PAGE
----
Conservatives retain control of Harborough District Council

The Conservatives remain in control of Harborough District Council after Thursday's local elections.

Friday, 3rd May 2019, 5:27 pm
Updated Friday, 3rd May 2019, 5:33 pm
Votes for Harborough District Council were counted on Friday.

Counting of the votes began at 11am on Friday, with the final result being declared at 4.20pm.

The result of the election sees the Conservatives with 22 seats on the council, the Liberal Democrats with 11, and Labour getting one seat.

Click here for a breakdown of the results by ward.The election saw the council move to a new pattern of wards, with a reduced number of councillors. Previously the council had 37 members, split 28 Conservative to 9 Liberal Democrats, over 25 wards. The new system has 34 councillors over 19 wards, making direct comparisons to previous votes difficult.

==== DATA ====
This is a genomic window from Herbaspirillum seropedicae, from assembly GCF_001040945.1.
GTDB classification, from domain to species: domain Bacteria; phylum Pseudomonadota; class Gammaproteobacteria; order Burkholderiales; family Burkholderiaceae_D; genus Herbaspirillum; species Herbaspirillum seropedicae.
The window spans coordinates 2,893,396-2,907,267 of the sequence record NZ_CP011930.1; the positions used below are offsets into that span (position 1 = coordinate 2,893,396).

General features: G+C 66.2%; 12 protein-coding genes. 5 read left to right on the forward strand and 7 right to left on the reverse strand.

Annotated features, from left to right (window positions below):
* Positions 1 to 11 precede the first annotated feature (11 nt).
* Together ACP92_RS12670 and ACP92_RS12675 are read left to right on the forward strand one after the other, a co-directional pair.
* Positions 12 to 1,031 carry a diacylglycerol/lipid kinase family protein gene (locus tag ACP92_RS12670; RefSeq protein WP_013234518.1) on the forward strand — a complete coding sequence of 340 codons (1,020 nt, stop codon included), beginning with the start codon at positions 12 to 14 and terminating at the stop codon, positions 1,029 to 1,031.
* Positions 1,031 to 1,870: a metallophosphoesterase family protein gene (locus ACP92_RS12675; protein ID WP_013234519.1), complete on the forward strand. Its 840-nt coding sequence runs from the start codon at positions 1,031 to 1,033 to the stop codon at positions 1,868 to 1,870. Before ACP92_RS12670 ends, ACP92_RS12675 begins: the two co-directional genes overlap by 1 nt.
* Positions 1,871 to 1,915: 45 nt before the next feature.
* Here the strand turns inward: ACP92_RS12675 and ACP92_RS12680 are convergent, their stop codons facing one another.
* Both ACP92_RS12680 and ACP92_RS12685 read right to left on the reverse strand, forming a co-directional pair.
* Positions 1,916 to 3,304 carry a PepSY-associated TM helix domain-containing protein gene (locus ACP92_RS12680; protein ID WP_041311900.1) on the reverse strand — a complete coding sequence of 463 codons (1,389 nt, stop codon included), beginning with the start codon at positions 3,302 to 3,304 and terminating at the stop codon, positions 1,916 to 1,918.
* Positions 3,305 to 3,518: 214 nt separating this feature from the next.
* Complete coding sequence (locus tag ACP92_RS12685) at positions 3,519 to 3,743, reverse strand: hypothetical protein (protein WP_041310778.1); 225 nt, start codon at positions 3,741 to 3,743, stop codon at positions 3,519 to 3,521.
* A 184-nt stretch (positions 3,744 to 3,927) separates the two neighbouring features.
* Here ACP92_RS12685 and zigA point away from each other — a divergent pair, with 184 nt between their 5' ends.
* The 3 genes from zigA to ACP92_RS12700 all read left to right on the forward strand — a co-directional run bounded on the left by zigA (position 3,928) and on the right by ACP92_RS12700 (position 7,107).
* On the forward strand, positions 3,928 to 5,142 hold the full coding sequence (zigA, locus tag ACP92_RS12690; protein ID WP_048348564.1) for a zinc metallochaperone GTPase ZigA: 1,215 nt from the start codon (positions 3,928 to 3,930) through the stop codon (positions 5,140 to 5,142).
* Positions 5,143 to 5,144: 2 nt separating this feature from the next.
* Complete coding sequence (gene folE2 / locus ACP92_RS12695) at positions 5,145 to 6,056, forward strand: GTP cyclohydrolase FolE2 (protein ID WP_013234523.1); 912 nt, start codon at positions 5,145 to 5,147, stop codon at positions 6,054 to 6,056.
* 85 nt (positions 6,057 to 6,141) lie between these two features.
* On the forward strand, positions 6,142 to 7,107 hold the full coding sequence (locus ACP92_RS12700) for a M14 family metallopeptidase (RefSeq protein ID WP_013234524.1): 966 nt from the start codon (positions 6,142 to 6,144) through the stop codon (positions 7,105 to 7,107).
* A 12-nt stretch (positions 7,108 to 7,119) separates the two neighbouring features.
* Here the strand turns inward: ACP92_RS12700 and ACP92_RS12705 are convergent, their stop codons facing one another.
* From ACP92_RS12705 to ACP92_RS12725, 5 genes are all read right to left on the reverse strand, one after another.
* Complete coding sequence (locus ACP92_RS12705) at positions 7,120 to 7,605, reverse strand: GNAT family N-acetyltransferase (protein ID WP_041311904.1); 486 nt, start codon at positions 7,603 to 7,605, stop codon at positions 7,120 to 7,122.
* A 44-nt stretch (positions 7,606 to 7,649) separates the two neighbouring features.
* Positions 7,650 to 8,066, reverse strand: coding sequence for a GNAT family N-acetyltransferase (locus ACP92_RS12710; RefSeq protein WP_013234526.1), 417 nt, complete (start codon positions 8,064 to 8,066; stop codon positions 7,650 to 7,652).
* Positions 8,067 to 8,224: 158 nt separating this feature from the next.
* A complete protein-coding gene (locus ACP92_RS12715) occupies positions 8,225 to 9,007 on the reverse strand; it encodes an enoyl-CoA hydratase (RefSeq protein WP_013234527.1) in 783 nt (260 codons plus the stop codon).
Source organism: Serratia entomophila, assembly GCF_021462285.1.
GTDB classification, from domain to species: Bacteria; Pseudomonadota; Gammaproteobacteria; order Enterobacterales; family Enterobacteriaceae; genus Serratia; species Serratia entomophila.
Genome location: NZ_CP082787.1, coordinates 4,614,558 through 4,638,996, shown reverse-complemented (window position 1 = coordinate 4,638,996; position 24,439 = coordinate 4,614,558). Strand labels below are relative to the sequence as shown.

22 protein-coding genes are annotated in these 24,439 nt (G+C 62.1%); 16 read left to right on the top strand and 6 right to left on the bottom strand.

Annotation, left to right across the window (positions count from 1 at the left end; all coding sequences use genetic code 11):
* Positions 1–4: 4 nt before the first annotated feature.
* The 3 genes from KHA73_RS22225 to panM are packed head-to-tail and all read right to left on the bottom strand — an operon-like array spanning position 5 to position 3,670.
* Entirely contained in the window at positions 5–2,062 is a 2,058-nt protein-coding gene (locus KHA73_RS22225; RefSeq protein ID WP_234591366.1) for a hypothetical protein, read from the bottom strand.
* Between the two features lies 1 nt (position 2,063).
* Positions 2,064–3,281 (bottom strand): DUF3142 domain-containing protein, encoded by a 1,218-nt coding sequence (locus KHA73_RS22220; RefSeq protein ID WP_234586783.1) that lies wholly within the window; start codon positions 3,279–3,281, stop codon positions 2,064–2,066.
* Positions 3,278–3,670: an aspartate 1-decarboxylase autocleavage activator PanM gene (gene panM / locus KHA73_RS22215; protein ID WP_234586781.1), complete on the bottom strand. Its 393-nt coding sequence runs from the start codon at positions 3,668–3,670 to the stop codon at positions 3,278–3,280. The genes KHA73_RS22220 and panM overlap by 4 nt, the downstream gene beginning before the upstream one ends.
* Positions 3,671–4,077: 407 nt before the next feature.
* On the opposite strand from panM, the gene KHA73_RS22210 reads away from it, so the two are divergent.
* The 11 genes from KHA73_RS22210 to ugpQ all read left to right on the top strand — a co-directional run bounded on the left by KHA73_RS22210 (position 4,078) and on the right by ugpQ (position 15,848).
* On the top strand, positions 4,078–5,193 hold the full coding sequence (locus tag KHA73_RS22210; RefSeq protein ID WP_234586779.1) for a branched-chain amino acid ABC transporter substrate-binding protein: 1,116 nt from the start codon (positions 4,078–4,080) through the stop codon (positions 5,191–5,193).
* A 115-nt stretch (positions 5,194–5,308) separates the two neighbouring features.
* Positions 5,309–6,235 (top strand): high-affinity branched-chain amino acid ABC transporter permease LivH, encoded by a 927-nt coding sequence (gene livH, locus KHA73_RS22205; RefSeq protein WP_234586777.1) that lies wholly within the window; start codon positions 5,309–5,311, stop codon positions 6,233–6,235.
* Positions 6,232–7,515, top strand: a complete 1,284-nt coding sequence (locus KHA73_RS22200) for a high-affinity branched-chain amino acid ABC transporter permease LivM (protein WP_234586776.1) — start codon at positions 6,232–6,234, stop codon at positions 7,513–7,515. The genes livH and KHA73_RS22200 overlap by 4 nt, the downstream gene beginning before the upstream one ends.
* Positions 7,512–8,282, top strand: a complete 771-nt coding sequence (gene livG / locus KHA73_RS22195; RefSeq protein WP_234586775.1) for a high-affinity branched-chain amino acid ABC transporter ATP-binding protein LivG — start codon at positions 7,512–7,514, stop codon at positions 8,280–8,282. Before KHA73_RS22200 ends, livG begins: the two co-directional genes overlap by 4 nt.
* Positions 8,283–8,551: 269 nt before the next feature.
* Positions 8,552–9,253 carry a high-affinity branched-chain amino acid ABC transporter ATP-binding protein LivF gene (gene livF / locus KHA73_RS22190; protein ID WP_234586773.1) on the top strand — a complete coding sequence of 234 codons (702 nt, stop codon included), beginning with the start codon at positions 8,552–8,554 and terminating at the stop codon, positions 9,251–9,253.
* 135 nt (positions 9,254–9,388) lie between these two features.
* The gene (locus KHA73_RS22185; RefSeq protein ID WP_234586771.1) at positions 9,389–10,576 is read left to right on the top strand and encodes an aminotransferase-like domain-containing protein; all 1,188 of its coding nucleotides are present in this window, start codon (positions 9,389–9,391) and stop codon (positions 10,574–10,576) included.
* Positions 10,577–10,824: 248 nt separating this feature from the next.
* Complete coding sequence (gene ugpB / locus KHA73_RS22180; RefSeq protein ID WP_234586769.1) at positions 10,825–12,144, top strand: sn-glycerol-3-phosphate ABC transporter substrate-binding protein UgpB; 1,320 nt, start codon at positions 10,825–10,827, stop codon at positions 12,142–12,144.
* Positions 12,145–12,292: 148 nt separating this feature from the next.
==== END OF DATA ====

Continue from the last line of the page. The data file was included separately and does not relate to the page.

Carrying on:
Before the election the Tories had 76 per cent of the council seats, with the Lib Dems having 24 per cent of the seats.

Friday's results mean the Tories now hold 65 per cent of the seats, the Lib Dems with 32 per cent, and Labour's one seat equating to the remaining three per cent.

That would show that while the Conservatives retain control of the council, they lost seats mostly to the Lib Dems, with one going to Labour.

The Green fielded five candidates in all, one each in the wards of Broughton Astley Primethorpe and Sutton, Glen, Market Harborough Great Bowden and Arden, MH Logan, and MH Welland. Generally speaking, the Green candidate came in after the Liberal Democrat and Conservative candidates beating Labour in each ward. However, in MH Welland the three seats up for election were taken by two Lib Dem candidates followed by a Conservative, the Green candidate came fourth beating the remaining one Lib Dem, one Tory, and two Labour candidates.

UKIP only had one candidate - Julie Tregoning - standing in the Thurnby and Houghton ward. She came in fifth beaten by the three Lib Dem candidates who were elected and the Tory candidate. The two Labour candidates polled less than she did.